Educated Patient® Kidney Cancer Summit IO/TKI Therapies Presentation: April 9, 2022


Watch Dr. Jeff Yorio, from Texas Oncology, discuss treatment with the combination of immunotherapy and tyrosine kinase inhibitors, during the CURE Educated Patient Kidney Cancer Summit.

Years ago, there were limited treatment options for patients with kidney cancer, and those that were around — such as interkeukin-2 — tended to be very toxic and bring on major side effects.

However, with the advent of immunotherapy and tyrosine kinase inhibitors (TKIs), patients with the disease are living longer and better than ever, according to Dr. Jeff Yorio, a medical oncologist at Texas Oncology, who presented on the topic at the CURE® after the Educated Patient® Kidney Cancer Summit, held April 9, 2022.

“Kidney cancer was never very responsive to chemotherapy drugs that we’ve had around for longer, so for years, we had very little to offer patients with advanced kidney cancer,” Yorio said in an interview with CURE®. “So now you’ve opened up this whole new world where we’ve got TKIs…and immunotherapy — two different types of pathways to go down that we didn’t even have 20 years ago.”


When it comes to immunotherapy for kidney cancer, these drugs started off being used in the second-line treatment for patients with advanced disease, but combinations like Opdivo (nivolumab) plus Yervoy (ipilimumab) have since been moved up to the frontline setting.

Additionally, other immunotherapy drugs like Keytruda (pembrolizumab) are now approved by the Food and Drug Administration (FDA) to be used after patients with high-risk, stage 2 kidney cancer undergo surgery.

“Immunotherapy, of course, is trying to hone in on your immune system’s ability to fight cancer,” Yorio explained. “A lot of cancers like kidney cancer have an inherent way that they’ve tapped into the immune system and figured out a way to hide and put the brakes on the immune system. What drugs like Keytruda, Opdivo and Yervoy do is try to unmask the cancer so that the immune system (can) recognize the cancer being there and stimulate an immune response (against cancer cells).”

TKI Treatments

Immunotherapies are sometimes used in combination with TKI therapies, which are drugs that inhibit enzymes called tyrosine kinases that are involved in cancer cell functioning. For example, Yorio mentioned that there have been promising results in using Keytruda plus Inlyta (axitinib) — a TKI — for patients with advanced kidney cancer who have not received any prior treatment.

“Kidney cancer cells tend to be a very vascular type of cancer,” Yorio said. “And so blocking that ability for them to recruit new blood vessels and grow can really help control the (cancer) growth and shrink them down. These drugs hone in on those types of enzymes and basically stopped them from growing.”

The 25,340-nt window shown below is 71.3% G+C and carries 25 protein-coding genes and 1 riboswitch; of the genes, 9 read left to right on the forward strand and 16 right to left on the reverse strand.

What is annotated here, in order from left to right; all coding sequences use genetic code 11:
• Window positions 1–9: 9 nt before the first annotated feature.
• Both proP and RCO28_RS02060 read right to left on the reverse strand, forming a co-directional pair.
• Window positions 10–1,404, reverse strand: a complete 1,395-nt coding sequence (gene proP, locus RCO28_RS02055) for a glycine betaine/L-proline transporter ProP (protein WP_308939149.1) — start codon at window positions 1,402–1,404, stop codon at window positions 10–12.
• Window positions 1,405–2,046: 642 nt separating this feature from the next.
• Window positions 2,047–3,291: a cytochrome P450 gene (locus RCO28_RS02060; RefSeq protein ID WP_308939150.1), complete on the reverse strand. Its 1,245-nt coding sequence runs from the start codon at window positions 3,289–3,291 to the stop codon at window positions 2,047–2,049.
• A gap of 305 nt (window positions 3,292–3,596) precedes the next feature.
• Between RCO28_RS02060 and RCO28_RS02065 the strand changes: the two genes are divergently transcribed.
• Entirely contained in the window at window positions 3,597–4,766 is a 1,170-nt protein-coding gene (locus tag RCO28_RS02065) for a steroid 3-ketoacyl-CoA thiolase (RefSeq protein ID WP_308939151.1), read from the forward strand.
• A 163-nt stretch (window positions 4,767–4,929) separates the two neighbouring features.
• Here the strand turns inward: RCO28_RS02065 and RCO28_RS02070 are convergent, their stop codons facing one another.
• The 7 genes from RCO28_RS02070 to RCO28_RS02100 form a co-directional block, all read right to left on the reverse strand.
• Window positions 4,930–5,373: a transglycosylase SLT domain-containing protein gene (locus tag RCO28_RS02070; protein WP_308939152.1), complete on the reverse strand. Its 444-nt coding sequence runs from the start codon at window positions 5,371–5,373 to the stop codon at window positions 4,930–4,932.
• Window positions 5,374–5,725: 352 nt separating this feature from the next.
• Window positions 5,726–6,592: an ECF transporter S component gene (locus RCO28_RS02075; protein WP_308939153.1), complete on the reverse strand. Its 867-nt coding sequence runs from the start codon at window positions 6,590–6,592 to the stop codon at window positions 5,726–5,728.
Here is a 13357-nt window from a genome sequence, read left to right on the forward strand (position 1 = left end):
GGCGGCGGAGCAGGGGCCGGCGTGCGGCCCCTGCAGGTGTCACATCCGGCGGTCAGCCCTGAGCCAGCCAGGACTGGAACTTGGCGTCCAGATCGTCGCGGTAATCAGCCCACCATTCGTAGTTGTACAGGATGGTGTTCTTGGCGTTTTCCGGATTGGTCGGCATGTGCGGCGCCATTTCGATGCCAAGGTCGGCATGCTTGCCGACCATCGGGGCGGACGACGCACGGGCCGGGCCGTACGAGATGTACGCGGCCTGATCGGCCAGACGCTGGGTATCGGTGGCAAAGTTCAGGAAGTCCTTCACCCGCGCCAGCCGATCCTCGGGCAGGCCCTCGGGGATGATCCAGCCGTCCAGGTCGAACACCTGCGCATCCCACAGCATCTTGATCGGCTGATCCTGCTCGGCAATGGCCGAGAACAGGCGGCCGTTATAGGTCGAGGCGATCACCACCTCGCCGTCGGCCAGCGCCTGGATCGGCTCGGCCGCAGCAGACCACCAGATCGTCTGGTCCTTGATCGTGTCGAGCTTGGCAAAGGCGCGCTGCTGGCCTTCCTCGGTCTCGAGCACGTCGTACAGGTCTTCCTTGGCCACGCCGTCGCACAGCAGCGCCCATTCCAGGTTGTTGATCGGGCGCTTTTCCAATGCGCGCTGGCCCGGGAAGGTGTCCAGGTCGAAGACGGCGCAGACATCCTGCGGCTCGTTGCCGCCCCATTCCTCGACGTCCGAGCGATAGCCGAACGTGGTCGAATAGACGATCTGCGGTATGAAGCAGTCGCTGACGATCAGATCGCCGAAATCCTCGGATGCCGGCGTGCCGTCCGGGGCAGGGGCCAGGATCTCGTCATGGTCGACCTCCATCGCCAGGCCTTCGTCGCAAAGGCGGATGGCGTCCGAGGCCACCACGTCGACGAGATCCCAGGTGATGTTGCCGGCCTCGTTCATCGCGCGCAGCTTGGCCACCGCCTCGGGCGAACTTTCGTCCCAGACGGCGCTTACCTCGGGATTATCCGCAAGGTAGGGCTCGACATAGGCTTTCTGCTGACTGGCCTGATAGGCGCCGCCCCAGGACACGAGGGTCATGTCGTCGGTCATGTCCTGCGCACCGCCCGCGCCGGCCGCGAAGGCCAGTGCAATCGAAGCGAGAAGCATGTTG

Choosing the Right Kidney Cancer Treatment

With more treatment options than ever before, there often lacks a clear cut way to decide which therapy a patient should get, especially since there is no clinical trial data with head-to-head comparisons of these newer drugs and combinations, according to Yorio.

That said, for someone with stable disease without a high disease burden, Yorio added that he would consider first trying treatment with Opdivo and Yervoy. While not everyone’s disease responds to immunotherapy, for those who do have responses, they tend to be long-lasting.

For patients with high disease burden who are feeling sick and need their cancer to respond to treatment right away, Yorio said that he may opt for an immunotherapy/TKI combination, which tends to induce responses in a higher proportion of patients, though the responses may not be as long-lasting as those that are seen with immunotherapy.

“It’s tricker in picking which (treatment) is the best one…To be honest, there’s not necessarily a graded, perfect choice. They’re all pretty good options,” Yorio said, noting that potential side effects of each therapy, as well as cost and insurance coverage are also considered when crafting a treatment plan.

Yorio said that things are just getting started when it comes to the optimal use of TKIs and immunotherapy in kidney cancer.

“There’s a whole new world of cancer treatments that has really come about in the last 10 years,” Yorio said. “We’re hopefully at the tip of the iceberg with immunotherapy, and it’s opened up this whole new (field of) science. It’s the same with TKIs.”

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